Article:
Revive Your Slow Synology DS411J NAS

Synology DS411J

I’ve been using a Synology DS411J for a little over 5 and a half years and overall am quite pleased with the performance for a low-power device.  I didn’t need a NAS with a lot of bells and whistles, I just wanted something that was reliable and could stream one video at a time to my TV.

Over time, Synology updates their device software and as the updates grew further away from the DS411J’s manufacturing date the more the device slowed down.  The recent DSM 6.X firmware has forced a new “feature” to the Synology ecosystem called “Universal Search.”  Well, it turns out that older devices, like the DS411J absolutely cannot handle the CPU resources needed for the Universal Search to index the box and slows the box to an unusable state..

In all of their wisdom, Synology has made this new “feature” that basically kills the older NAS boxes a part of the operating system that you cannot remove through their web interface.  Thanks, Synology!

The good news is, if you’re willing to get your nerd on and do some command line work by using telnet or ssh to access your DS411J you can bring it back from the dead and speed it up to very usable levels..

Once you log in, and it might take a while due to the CPU being pegged, the command that you need is:

synopkg uninstall SynoFinder

If you are told you don’t have the authority to run the command try:

sudo synopkg uninstall SynoFinder

And then enter the password when prompted.  Either way, once this is run your NAS will actually run pretty decently again.  Here is a current screenshot of my DS411J’s resource monitor running the latest DSM 6.1.3-15152 with all unnecessary services uninstalled, including SynoFinder.

Resource Monitor

Remember that the next time you update the Synology DSM software you’ll need to do the same thing again.  Hopefully they leave this loophole open to get rid of the useless software that turns their old device into a paperweight.

If you’re a Windows user unfamiliar with how to telnet or ssh into a device I highly recommend the program Putty.  It makes things pretty easy, even for a beginner.  You can download it here:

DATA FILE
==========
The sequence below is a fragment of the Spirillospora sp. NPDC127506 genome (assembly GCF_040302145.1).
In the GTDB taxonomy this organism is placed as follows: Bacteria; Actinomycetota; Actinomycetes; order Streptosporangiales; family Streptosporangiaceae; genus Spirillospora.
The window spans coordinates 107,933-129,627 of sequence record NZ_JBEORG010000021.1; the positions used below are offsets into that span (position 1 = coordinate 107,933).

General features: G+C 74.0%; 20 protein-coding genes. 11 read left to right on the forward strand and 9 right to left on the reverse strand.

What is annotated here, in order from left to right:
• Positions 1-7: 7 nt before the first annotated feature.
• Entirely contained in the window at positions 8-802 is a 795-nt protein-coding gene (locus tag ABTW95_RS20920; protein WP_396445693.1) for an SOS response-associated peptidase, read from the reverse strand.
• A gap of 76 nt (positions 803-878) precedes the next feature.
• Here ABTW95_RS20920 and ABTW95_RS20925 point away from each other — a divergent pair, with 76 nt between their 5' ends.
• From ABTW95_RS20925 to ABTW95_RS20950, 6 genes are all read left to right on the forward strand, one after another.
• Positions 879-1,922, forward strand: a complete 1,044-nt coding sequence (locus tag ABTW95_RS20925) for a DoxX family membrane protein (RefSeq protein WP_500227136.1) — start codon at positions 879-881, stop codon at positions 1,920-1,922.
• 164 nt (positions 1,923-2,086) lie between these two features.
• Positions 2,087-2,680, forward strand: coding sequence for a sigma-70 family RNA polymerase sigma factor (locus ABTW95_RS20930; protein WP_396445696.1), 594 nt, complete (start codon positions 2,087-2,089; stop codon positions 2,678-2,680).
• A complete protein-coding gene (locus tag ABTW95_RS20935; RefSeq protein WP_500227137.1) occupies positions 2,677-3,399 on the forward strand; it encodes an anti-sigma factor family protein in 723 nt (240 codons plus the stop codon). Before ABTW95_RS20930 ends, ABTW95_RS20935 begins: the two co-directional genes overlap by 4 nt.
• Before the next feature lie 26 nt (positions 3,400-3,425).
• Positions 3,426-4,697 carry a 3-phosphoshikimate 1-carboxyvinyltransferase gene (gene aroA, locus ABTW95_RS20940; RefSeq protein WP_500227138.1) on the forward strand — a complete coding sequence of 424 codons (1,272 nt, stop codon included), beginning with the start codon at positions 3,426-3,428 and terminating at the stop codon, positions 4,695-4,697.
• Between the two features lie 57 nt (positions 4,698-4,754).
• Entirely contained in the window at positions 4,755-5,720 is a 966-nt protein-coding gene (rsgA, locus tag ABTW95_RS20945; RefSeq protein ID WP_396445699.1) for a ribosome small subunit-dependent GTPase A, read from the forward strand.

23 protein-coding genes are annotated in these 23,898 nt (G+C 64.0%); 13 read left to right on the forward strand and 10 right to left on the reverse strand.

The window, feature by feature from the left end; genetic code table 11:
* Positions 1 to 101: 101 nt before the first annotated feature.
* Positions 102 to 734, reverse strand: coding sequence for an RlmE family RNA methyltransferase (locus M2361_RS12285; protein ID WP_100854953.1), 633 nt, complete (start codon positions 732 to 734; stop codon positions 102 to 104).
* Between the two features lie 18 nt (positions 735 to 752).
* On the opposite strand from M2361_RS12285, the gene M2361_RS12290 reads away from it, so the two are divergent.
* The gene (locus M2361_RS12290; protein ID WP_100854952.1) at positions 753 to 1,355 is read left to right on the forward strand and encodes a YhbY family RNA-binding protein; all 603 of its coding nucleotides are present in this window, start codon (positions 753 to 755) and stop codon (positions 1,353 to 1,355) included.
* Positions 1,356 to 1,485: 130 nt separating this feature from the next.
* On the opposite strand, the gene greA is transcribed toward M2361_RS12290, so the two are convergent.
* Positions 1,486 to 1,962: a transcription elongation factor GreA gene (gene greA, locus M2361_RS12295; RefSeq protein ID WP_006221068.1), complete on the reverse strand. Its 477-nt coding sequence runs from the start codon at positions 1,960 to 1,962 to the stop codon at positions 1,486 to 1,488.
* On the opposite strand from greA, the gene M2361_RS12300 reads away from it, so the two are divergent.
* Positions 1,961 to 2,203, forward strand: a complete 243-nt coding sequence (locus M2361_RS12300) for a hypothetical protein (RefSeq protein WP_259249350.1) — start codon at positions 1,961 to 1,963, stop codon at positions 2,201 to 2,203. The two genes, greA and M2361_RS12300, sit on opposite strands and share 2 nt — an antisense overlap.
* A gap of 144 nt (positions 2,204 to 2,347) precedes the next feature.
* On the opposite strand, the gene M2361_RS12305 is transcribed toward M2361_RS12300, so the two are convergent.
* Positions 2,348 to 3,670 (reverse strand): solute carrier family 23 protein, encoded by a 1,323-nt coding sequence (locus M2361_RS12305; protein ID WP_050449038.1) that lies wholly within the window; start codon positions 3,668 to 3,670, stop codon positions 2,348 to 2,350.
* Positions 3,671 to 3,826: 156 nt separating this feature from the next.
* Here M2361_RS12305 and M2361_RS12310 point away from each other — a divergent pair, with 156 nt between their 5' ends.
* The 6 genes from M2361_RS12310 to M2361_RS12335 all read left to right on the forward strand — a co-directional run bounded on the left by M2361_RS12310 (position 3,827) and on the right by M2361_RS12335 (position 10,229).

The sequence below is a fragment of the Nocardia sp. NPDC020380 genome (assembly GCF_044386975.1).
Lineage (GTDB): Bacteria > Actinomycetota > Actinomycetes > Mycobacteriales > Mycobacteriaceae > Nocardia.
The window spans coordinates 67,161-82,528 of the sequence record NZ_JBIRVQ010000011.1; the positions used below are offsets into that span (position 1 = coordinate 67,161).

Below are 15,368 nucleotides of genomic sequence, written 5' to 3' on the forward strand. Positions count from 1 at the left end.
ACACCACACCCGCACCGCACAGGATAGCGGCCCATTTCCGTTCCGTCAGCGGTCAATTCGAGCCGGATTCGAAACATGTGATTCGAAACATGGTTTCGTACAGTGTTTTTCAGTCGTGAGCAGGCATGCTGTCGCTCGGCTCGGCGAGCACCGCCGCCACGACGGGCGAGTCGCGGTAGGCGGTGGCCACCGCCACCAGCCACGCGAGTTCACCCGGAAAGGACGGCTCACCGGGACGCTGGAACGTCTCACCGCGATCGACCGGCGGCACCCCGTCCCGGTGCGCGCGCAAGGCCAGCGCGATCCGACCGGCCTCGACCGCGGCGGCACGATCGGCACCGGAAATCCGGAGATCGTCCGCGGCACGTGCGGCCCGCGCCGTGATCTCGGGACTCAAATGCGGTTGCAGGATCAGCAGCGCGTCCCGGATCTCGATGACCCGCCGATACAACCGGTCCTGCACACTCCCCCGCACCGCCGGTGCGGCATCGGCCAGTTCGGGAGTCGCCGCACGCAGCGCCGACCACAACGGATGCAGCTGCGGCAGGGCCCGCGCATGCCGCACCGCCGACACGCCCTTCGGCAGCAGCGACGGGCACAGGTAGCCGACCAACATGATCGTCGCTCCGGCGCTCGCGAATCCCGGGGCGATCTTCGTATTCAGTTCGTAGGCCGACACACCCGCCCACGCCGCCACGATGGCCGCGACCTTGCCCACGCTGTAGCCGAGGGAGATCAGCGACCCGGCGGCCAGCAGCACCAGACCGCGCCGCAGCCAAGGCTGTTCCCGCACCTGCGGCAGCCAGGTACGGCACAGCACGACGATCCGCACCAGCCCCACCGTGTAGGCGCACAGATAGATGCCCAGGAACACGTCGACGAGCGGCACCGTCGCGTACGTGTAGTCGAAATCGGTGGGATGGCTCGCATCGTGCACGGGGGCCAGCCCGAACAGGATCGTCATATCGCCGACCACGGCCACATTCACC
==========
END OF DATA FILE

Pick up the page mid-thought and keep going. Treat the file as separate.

I hope this helps you get your old Synology NAS back up and running smoothly!


14 Replies to “Revive Your Slow Synology DS411J NAS”

  1. This was really helpful, thank you. My DS411j was running so slowly even logging in was a chore. For anyone else who stumbles on this page with a similar problem, make sure you enable Telnet/SSH on the DiskStation in the Control Panel.

  2. Glad it helped. Synology totally dropped the ball by pushing updates to this box that it simply can’t handle. This one little fix takes a paperweight and makes a usable NAS again!

  3. This worked like a charm. My little DS411j (and its data) was in danger of becoming a door stop, but this has given it a fresh breath of life!

  4. thanks for the tip it really helps. i was also starting to browse new models.
    BTW has anyone tried putting in an SSD and use it as a system partition would that improve anything?

    1. The problem with this unit is the CPU can’t handle the indexing, at least as far as I can tell. I don’t believe different drives would do much.

    1. There will not be any confirmation, it will just take a bit of time before the prompt returns. Running TOP or looking at the CPU usage in the web interface will show you that it’s gone.

  5. ive run both commands several times:
    when monitoring the processes in the resource monitor i get:
    pop up frequently and use 30% and 19% respectively.
    Running: DSM 6.2.2-24922

    when i run synopkg list
    SynoFinder-1-3-1-0265 shows up in the list
    ive tried: synopkg uninstall SynoFinder-1-3-1-0265
    same result

  6. “..Synology totally dropped the ball by pushing updates to this box that it simply can’t handle…”

    As you say, I’ve also been running this for years and it has served me well. That’s not good for Synology’s bottom line. The cynic in me wonders if they took a similar approach to Apple and added something that would force us to upgrade.

    I’ve had iPads that became crippled as the iOS upgrades required more CPU etc.

    I’m not sure I’ve ever applied a Synology upgrade, but since I now want to add more disk capacity, I will look at both that and your fix above – thanks for posting this Darren

    1. Glad the tip helped. My box is still chugging along, even with the latest updates, as long as the same process is repeated after each one.

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